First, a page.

## How to implement an A* search algorithm where h(n) = h*(n)? - artificial-intelligence

I'm interested in the steps/logic behind implementing an A* search algorithm if we wanted our h(n) value for every n to be exactly the perfect heuristic value (h*(n)).
Am I correct in the assumption that for each node, we would have to perform 1 A* traversal of the tree from that node till the end node in order to calculate h*(n) for it? I know admissible heuristics aim to get as close to h*(n) as possible to reduce checking nodes/paths that are not optimal.

If your heuristic is "perfect" (ie. it represents the actual distance), that will always be consistent so there's nothing special to do. The next node dequeued will always be the next node in the path.
In fact in this case you can skip A* altogether and just immediately calculate the best path.

## Related

### Breadth first search solution path

I had a question regarding BFS. After expanding nodes whether it be a graph or a tree what path will BFS take as the solution from the starting point to the goal? Does it take into account the cost of moving from one node to the other and takes the lowest cost route or does it take the path with the least amount of nodes needed to get to the goal?

The classical breadth-first search algorithm does not take the weight of the edges into account. In each iteration, you simply put the direct reachable neighbors of the current node in the queue without any checks. You can find the shortest path between two nodes A and B in the sense of a minimal amount of "steps" that are necessary to reach node B from node A.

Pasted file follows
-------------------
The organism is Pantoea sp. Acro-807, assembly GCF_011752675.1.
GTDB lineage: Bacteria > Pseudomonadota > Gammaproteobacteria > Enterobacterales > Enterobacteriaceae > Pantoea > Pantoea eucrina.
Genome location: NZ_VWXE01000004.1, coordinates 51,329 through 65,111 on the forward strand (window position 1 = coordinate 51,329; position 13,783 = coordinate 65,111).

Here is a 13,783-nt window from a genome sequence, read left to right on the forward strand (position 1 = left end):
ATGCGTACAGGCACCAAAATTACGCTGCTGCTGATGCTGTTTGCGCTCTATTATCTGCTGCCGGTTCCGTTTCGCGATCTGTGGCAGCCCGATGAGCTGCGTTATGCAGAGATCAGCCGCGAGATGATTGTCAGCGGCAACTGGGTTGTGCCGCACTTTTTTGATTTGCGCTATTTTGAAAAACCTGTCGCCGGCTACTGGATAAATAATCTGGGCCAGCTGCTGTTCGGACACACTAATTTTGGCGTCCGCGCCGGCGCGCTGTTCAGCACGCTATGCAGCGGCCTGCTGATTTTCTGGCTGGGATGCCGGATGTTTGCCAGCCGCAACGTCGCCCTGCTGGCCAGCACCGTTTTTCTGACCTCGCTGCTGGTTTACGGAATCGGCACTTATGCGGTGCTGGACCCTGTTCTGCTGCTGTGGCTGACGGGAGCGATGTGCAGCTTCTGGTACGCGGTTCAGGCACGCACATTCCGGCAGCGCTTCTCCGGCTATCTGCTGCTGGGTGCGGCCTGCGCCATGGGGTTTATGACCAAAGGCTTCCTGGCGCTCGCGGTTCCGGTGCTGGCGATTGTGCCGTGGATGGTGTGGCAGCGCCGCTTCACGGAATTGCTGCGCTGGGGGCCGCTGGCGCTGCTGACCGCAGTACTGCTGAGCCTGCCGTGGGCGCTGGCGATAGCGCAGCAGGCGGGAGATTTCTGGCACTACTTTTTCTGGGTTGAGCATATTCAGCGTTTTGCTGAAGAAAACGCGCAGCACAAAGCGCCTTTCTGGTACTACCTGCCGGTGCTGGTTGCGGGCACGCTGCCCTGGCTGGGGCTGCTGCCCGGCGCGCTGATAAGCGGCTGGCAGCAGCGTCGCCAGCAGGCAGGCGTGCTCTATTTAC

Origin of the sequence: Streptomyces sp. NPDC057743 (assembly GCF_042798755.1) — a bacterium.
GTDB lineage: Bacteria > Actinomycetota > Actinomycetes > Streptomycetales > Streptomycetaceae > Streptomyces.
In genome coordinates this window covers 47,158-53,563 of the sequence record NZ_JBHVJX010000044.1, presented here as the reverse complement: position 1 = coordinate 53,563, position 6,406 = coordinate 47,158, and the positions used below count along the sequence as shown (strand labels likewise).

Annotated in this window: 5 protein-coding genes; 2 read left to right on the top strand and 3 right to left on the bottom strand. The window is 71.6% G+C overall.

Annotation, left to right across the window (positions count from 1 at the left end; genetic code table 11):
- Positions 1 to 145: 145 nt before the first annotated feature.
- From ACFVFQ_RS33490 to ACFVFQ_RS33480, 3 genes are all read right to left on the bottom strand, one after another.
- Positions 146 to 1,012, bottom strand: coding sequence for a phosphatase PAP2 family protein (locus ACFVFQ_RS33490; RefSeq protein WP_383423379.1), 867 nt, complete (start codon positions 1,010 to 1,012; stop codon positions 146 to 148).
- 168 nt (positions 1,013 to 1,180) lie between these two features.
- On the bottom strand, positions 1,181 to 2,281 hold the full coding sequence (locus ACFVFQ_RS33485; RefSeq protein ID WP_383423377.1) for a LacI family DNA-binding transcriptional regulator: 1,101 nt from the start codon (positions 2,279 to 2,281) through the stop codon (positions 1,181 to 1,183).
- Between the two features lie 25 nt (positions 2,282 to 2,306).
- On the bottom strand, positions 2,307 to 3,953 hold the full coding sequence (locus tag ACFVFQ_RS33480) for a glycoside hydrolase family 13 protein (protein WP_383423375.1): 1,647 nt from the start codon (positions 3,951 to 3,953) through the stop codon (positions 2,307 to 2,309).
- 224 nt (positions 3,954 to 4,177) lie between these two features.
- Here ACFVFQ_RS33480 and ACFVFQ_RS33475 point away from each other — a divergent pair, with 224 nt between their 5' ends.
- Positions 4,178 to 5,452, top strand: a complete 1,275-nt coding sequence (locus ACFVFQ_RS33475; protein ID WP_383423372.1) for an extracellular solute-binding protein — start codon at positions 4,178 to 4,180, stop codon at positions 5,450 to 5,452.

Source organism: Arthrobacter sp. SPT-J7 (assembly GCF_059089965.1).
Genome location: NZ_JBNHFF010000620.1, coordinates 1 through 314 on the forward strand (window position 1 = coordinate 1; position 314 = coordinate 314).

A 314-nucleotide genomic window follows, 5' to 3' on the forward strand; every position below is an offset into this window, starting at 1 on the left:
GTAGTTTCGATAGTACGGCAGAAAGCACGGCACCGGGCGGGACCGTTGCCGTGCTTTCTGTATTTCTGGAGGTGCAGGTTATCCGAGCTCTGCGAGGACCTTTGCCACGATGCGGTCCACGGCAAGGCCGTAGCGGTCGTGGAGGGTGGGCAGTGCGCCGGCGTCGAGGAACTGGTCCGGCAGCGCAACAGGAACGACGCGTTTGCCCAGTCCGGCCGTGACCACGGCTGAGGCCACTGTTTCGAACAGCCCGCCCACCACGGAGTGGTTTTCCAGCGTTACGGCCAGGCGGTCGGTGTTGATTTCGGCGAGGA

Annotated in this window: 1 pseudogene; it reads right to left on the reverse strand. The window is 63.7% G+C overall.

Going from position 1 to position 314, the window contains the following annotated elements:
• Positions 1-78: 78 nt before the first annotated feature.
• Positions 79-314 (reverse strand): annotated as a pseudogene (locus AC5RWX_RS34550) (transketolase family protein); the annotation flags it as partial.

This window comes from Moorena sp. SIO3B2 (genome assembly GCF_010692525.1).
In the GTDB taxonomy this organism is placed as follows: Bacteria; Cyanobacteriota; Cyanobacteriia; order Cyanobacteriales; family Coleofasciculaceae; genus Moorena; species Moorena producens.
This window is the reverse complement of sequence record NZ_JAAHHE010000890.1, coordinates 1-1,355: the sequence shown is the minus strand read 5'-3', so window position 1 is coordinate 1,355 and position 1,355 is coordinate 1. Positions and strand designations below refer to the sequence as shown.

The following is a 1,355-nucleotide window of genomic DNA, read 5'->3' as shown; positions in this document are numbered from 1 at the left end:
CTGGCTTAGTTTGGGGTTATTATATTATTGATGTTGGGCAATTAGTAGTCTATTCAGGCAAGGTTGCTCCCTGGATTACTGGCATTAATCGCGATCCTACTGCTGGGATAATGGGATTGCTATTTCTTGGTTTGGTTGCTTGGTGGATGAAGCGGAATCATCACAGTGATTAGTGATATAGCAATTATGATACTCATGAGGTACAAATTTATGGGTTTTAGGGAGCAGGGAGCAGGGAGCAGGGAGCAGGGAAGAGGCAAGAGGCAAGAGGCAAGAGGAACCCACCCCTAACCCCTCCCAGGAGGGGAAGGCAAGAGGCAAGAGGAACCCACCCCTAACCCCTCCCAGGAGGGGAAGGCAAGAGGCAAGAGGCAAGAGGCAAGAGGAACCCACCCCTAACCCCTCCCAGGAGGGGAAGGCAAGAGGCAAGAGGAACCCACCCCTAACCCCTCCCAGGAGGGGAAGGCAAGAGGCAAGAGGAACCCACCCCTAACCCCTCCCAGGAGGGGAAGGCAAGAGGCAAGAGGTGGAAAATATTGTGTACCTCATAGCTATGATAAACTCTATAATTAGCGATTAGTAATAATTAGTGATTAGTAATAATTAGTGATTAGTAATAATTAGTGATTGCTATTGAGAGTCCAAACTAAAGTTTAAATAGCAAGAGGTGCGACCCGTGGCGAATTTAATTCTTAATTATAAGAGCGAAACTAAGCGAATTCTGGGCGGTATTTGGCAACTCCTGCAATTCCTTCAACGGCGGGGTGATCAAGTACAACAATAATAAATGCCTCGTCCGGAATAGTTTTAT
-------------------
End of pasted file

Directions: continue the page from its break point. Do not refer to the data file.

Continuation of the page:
### tree-decomposition of a graph

I need a start point to implement an algorithm in c to generate a tre-decomposition of a graph in input. What i'm looking for it's an algorithm to do this thing. i will like to have a pseudocode of the algorithm, i don't care about the programming language and I do not care about complexity On the web there is a lot of theory but nothing in practice. I've tried to understand how to do an algorithm that can be implemented in c. But it's to hard i've tried to use the following information: Algorithm for generating a tree decomposition https://math.mit.edu/~apost/courses/18.204-2016/18.204_Gerrod_Voigt_final_paper.pdf and a lot of other info-material. But nothing of this link was useful. can anyone help me?

So, here is the algorithm to find a node in the tree. Select arbitrary node v Start a DFS from v, and setup subtree sizes Re-position to node v (or start at any arbitrary v that belongs to the tree) Check mathematical condition of centroid for v If condition passed, return current node as centroid Else move to adjacent node with ‘greatest’ subtree size, and back to step 4 And the algorithm for tree decomposition Make the centroid as the root of a new tree (which we will call as the ‘centroid tree’) Recursively decompose the trees in the resulting forest Make the centroids of these trees as children of the centroid which last split them. And here is an example code. https://www.geeksforgeeks.org/centroid-decomposition-of-tree/amp/

### Is best first search optimal and complete?

I have some doubts regarding best first search algorithm. The pseudocode that I have is the following: best first search pseudocode First doubt: is it complete? I have read that it is not because it can enter in a dead end, but I don't know when can happen, because if the algorithm chooses a node that has not more neighbours it does not get stucked in it because this node is remove from the open list and in the next iteration the following node of the open list is treated and the search continues. Second doubt: is it optimal? I thought that if it is visiting the nodes closer to the goal along the search process, then the solution would be the shortest, but it is not in that way and I do not know the reason for that and therefore, the reason that makes this algorithm not optimal. The heuristic I was using is the straight line distance between two points. Thanks for your help!!